(Bloomberg) -- High-frequency traders are often singled out as the culprits behind a lack of prices when markets get jumpy.

But the activities of these controversial companies have gained a stamp of approval from the UK’s regulator, at least in currency markets. According to a new study published by the Financial Conduct Authority in January, computer-driven trading firms are better at handling a pick-up in volatility than banks and contribute the “dominant” share of new information into exchange rates.

“It turns out that HFTs’ price-changing limit and cancel orders contribute nearly half of overall price discovery,” the study’s authors wrote in a paper. “On average or during normal market times, we find HFTs provide better order-book liquidity than dealers,” the authors added.

The rise of these computerized trading firms, chronicled in Michael Lewis’s book “Flash Boys”, has led them to take a growing share of deals in the $7.5 trillion-a-day global foreign-exchange market. Two such companies were named in the top 10 largest players in the industry’s benchmark market share survey by Euromoney.

Their rise has been helped by post-crisis regulations hampering banks’ ability to take on risk and in turn, the ability to provide prices at all times. Artificial intelligence and machine learning are likely to add fuel to the trend in future.

For the FCA study, Wenqian Huang, Peter O’Neill and Shihao Yu analyzed currency data from London Stock Exchange Group Plc’s Refinitiv platform, looking at sterling and Australian dollar transactions against the US dollar from 2012 to 2015.

The paper also found that when volatility in equity markets picks up and the VIX Index surges, the HFT trading firms widen the gap between the prices they’re willing to buy and sell specific currencies, but significantly less than banks do.

“HFTs’ order-book liquidity is less sensitive to volatility spikes: in response to a large and positive impulse of stock-market volatility index (VIX), HFTs’ bid-ask spreads increase by about 1%, which we find is only half of the response by dealers,” the study concluded.

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Unlike equity markets, currencies operate under a two-tier structure, with large dealers and recently HFTs trading against each other in a process known as price discovery. End-clients and corporates get a derivative of these rates in the so-called dealer to customer market.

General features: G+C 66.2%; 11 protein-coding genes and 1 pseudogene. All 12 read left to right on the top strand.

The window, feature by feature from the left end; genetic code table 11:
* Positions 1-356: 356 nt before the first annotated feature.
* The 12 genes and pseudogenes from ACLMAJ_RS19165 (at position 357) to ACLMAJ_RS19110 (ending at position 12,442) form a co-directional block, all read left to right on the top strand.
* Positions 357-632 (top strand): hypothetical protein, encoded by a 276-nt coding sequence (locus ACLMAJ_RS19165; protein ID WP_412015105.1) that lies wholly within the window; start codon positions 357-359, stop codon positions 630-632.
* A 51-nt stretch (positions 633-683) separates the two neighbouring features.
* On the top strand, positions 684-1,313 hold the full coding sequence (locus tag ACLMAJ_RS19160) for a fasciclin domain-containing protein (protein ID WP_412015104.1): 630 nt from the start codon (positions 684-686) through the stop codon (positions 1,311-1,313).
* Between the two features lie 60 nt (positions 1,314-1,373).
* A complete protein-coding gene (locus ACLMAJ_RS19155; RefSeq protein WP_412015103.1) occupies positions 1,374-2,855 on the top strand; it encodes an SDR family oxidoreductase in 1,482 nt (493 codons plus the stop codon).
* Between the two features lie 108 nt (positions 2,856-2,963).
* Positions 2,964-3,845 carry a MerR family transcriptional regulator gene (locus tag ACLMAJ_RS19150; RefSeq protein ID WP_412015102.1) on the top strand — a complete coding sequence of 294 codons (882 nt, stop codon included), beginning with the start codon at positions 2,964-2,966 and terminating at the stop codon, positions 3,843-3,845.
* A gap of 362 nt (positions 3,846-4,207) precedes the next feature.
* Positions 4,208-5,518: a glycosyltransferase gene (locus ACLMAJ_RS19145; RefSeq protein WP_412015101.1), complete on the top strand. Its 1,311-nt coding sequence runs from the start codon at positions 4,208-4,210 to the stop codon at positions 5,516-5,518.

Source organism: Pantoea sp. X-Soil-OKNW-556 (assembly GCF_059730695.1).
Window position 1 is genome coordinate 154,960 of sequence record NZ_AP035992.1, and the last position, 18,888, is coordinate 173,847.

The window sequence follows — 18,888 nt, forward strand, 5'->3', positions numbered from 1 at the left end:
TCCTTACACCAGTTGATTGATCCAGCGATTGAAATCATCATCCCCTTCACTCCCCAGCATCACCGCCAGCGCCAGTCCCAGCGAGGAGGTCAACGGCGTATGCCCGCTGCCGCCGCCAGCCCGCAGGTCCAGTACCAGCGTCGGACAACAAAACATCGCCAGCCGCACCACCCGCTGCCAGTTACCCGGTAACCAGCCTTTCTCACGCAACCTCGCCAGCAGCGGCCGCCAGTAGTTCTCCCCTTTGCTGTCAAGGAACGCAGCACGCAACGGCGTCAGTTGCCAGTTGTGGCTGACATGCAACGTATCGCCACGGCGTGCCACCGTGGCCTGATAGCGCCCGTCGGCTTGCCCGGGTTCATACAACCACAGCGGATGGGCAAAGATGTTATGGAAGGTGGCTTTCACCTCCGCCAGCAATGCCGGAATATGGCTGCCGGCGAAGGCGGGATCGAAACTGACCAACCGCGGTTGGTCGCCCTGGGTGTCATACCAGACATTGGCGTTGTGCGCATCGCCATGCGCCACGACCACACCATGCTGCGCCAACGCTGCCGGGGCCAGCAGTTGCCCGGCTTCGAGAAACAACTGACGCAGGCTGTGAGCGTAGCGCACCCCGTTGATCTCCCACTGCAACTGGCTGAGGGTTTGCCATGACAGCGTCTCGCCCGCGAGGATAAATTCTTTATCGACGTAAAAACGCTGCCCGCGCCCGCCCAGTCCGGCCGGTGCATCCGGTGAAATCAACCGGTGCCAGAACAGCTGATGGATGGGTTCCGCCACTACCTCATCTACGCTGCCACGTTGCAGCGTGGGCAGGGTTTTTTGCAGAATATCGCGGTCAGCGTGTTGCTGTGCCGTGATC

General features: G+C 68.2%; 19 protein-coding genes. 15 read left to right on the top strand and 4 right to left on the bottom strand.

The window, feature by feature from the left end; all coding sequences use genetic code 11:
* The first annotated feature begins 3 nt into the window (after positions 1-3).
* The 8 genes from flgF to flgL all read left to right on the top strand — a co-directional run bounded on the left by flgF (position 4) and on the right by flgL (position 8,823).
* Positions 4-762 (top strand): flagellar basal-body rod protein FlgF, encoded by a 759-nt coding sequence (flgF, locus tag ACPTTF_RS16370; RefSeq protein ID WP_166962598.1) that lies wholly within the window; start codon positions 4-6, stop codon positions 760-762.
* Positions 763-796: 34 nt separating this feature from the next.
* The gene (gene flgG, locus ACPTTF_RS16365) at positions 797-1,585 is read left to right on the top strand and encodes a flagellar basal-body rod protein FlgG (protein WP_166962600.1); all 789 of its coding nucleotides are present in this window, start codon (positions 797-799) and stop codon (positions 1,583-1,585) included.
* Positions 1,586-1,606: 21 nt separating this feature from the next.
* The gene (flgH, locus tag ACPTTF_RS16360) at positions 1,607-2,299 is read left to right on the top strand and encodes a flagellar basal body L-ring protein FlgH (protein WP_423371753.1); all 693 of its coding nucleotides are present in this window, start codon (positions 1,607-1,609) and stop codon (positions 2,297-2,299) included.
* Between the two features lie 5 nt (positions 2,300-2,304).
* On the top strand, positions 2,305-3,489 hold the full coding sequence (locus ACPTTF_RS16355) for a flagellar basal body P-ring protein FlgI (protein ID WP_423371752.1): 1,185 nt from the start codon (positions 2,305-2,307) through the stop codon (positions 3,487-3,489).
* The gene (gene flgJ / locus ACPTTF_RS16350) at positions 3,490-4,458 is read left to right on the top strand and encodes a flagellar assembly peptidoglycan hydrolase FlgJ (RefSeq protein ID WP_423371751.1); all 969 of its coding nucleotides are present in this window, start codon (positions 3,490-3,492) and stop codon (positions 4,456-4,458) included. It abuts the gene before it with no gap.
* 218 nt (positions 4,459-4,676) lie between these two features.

While banks have a broad network of clients they provide prices to, HFTs tend to only trade in wholesale markets rather than directly with customers. The FCA’s study found that HFTs help with the smooth functioning of both wholesale and retail markets by ensuring dealers have access to liquidity when banks and their clients need it.

“[The results] indicate that, beyond order-book liquidity provision, HFTs contribute to market liquidity in a broader sense by passively absorbing the pricing errors created by dealers’ liquidity demands,” the study’s authors said.

Banks’ Edge

Still, the study concluded that banks do better around scheduled data releases and macroeconomic events than HFT peers, which the authors ascribed to their large network of clients and customers. Corporates and investors position for such events, which gives banks an edge as they have access to “private” information that HFTs don’t have.

This means that while HFTs tend to pull back from price provision “significantly” ahead of key data releases such as US non-farm payrolls numbers by widening their bid-ask spreads by about three times as much as banks, dealers hoover up business and step into markets as primary liquidity providers in these periods.

“The above results suggest that dealers and HFTs may specialise in managing different types of information asymmetry in their market-making,” the study said. “While HFTs contribute more to price discovery through their active quote updates, incorporating public information, dealers contribute more through their trades, incorporating private information.”

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